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We've improved Slashdot's video section; now you can view our video interviews, product close-ups and site visits with all the usual Slashdot options to comment, share, etc. No more walled garden! It's a work in progress -- we hope you'll check it out (Learn more about the recent updates).

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Botnet

Obama Administration Wants More Legal Power To Disrupt Botnets 67

Posted by Soulskill
from the hopefully-does-not-involve-drone-strikes dept.
Trailrunner7 writes: The Obama administration has proposed an amendment to existing United Stated federal law that would give it a more powerful tool to go after botnets such as GameOver Zeus, Asprox and others. In recent years, Justice, along with private security firms and law enforcement agencies in Europe, have taken down various incarnations of a number of major botnets, including GameOver Zeus and Coreflood. These actions have had varying levels of success, with the GOZ takedown being perhaps the most effective, as it also had the effect of disrupting the infrastructure used by the CryptoLocker ransomware.

In order to obtain an injunction in these cases, the government would need to sue the defendants in civil court and show that its suit is likely to succeed on its merits. "The Administration's proposed amendment would add activities like the operation of a botnet to the list of offenses eligible for injunctive relief. Specifically, the amendment would permit the department to seek an injunction to prevent ongoing hacking violations in cases where 100 or more victim computers have been hacked. This numerical threshold focuses the injunctive authority on enjoining the creation, maintenance, operation, or use of a botnet, as well as other widespread attacks on computers using malicious software (such as "ransomware" )," assistant attorney general Leslie Caldwell wrote.

Comment: CD-ROM MPEG-2 (Score 1) 169

by Lehk228 (#49228643) Attached to: Ask Slashdot: Video Storage For Time Capsule?
real pressed CD-ROM (not CD-R) with an MPEG-2 video file

the CD-ROM standard is 30 years old already, and the MPEG-2 standard is 20 years old. both will be obtainable without too much difficulty in 100 years, assuming no catastrophic global upheaval but if WWIII & WWIV happen nobody is going to care about your time capsule
Security

Lenovo Still Shipping Laptops With Superfish 127

Posted by timothy
from the maybe-they-need-some-superbait dept.
Ars Technica reports that weeks after Lenovo said it would stop selling computers with Superfish adware installed, it's still there for many purchasers of the company's laptops. From the article: Based on the experience of Ars readers Chai Trakulthai and Laura Buddine, Lenovo overstated both assurances. The pair recently examined a $550 Lenovo G510 notebook purchased by a neighbor, and their experience wasn't consistent with two of Lenovo's talking points. First, the PC was ordered in early February more than four weeks after Lenovo said it stopped bundling Superfish, and yet when the notebook arrived in late February it came pre-installed with the adware and the secure sockets layer certificate that poses such a threat.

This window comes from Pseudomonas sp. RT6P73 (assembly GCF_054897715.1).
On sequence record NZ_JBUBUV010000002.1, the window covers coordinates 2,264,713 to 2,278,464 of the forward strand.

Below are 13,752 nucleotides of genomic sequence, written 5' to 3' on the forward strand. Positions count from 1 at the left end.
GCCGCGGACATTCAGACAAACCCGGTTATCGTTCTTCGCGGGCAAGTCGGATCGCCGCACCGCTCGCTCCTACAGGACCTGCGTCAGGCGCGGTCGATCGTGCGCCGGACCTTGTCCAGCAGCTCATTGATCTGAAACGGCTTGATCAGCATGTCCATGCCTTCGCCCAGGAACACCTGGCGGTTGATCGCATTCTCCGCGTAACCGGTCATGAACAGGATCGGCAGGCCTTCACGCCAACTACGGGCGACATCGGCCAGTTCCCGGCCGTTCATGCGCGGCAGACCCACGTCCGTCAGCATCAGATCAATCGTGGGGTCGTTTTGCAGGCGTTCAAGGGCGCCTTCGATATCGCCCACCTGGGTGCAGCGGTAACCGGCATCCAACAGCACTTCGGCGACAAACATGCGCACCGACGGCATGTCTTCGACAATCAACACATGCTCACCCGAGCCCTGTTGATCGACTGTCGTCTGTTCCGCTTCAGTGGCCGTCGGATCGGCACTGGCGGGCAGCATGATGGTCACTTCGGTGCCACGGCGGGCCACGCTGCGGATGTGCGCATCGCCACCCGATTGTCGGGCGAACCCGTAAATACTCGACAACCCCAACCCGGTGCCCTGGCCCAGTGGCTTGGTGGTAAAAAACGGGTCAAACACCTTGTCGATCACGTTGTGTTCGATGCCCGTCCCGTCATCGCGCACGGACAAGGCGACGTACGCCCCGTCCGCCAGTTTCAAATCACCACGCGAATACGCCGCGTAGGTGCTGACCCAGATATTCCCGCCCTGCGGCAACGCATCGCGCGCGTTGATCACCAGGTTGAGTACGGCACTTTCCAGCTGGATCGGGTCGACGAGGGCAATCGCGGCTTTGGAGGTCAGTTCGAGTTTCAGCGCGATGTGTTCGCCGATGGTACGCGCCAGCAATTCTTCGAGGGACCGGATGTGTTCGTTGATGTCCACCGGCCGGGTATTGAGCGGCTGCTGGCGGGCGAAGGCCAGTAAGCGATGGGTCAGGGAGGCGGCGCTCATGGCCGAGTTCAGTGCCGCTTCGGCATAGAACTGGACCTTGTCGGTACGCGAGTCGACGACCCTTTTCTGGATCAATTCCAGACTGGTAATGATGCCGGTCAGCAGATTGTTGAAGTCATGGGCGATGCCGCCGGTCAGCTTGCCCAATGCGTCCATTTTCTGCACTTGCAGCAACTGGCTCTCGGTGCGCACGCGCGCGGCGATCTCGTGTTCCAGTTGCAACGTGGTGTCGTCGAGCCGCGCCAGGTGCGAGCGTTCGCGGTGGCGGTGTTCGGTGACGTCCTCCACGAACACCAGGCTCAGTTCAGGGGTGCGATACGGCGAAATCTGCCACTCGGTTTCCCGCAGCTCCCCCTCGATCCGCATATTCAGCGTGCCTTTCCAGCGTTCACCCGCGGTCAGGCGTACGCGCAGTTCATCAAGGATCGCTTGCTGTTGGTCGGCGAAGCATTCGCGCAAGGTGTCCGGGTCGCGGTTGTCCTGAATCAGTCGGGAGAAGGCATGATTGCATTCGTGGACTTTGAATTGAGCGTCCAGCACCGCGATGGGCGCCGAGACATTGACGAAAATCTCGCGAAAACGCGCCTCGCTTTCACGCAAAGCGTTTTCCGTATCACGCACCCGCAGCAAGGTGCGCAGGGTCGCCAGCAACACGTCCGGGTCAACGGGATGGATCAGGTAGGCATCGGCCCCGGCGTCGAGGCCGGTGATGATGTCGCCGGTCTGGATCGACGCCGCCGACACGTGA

"Lenovo may be saying they haven't installed Superfish since December, but the problem is that they are still shipping out systems with Superfish installed," Buddine said. "The Windows build had a date of December. They apparently aren't sorry enough to re-image the computers they have in stock to remove the problem and they're still shipping new computers with Superfish installed."
Supply chains are long, and hand-work is expensive, so this might not surprise anyone. Less forgivable, though is this finding, of the software provided to purge machines of the adware: "Lenovo's software didn't begin to live up to its promise of removing all Superfish-related data. Based on its own self-generated report, the tool left behind the Superfish application itself. A scan using the Malwarebytes antivirus program found the Superfish remnants VisualDiscovery.exe, SuperfishCert.dll, and a VisualDiscovery registry setting."
Security

Pharming Attack Targets Home Router DNS Settings 39

Posted by samzenpus
from the protect-ya-neck dept.
msm1267 (2804139) writes Pharming attacks are generally network-based intrusions where the ultimate goal is to redirect a victim's web traffic to a hacker-controlled webserver, usually through a malicious modification of DNS settings. Some of these attacks, however, are starting to move to the web and have their beginnings with a spam or phishing email. Proofpoint reported on the latest iteration of this attack, based in Brazil. The campaign was carried out during a five-week period starting in December when Proofpoint spotted phishing messages, fewer than 100, sent to customers of one of the country's largest telecommunications companies.

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